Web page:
In a recent grower meeting, the grower was expressing frustration at the diminishing returns he was experiencing with his current soil health regimen. One of our sales representatives asked the grower if he had considered the biological impact of his soil fumigation program. The grower confessed that he had not. That led to our latest article in SpudSmart magazine titled, “Pushing for Sustainability Is Good, But Only If We Know What We’re Aiming For”. Here is a summary of that article:
The whole industry is pressing forward on sustainability… but what does sustainability really mean? How do we define sustainability’s goals, how do we choose the tools to move sustainability forward, and how do we assess whether we’re achieving measurable sustainability improvement?
I define real change – what I call ‘functional sustainability’ – as a measurably positive impact to soil health, resource use efficiency, emissions or other parameters that align with or improve the total crop production system. There’s no point in crowing about a stand-alone sustainability improvement that costs yield, or a reduced-impact pesticide that leaves a crop more vulnerable. The only kind of sustainability efforts worth pursuing are practices that provide meaningful, functional, overall sustainability improvements within a real-world growing environment.
In the last handful of years, a wide variety of new technologies have come to the marketplace that measure crop production health in ways far beyond just yield. The one I’m most excited about is genomic analysis of soil’s microbiome, which uses DNA sequencing to identify the bacterial and fungal populations present in soil. By testing soil before and after specific input applications or management techniques, genomic analysis offers unbiased insight into how specific land management choices impact overall soil health.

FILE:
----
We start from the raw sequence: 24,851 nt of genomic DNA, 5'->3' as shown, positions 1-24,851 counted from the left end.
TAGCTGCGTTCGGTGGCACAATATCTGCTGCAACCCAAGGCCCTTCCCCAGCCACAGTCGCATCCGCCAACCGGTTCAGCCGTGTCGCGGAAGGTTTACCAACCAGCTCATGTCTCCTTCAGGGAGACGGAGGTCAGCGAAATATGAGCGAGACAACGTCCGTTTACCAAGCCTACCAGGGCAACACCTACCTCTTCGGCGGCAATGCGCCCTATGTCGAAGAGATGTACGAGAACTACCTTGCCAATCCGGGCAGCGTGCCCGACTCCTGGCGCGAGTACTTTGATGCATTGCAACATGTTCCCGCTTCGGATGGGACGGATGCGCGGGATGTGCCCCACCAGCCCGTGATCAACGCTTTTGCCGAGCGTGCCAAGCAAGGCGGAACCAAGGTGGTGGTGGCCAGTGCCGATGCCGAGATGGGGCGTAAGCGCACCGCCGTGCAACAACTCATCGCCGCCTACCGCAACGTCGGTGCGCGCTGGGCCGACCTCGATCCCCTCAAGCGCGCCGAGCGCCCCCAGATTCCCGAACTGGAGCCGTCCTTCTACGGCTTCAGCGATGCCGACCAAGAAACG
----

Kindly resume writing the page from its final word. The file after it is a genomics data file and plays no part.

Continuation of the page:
Over the past two and a half years, we’ve sent approximately 2,000 soil samples from diverse croplands to a genomic analysis company called Biome Makers. While we see the benefit of this kind of unbiased insight in the context of our specific fumigant product – evidence that Strike suppresses soil borne disease while also supporting biological diversity, the growth of saprophytes, and soil health overall – genomic analysis for soil health has broad utility far beyond our specific application. Soil health is the foundation of sustainability. As such, we should be looking to what’s going on in the soil as a clear measuring stick of any sustainability effort.
This week at the Potato Expo we are showcasing Strike as a powerful tool for achieving “functional sustainability.” We will have a representative from Biome Makers on hand to share more about their proprietary DNA sequencing for soil health. Be sure to stop by!
STRIKE FUMIGANTS AT THE POTATO EXPO THIS WEEK – BOOTH 731
To read the full SpudSmart article, visit: Pushing For Sustainability Is Good (spudsmart.com)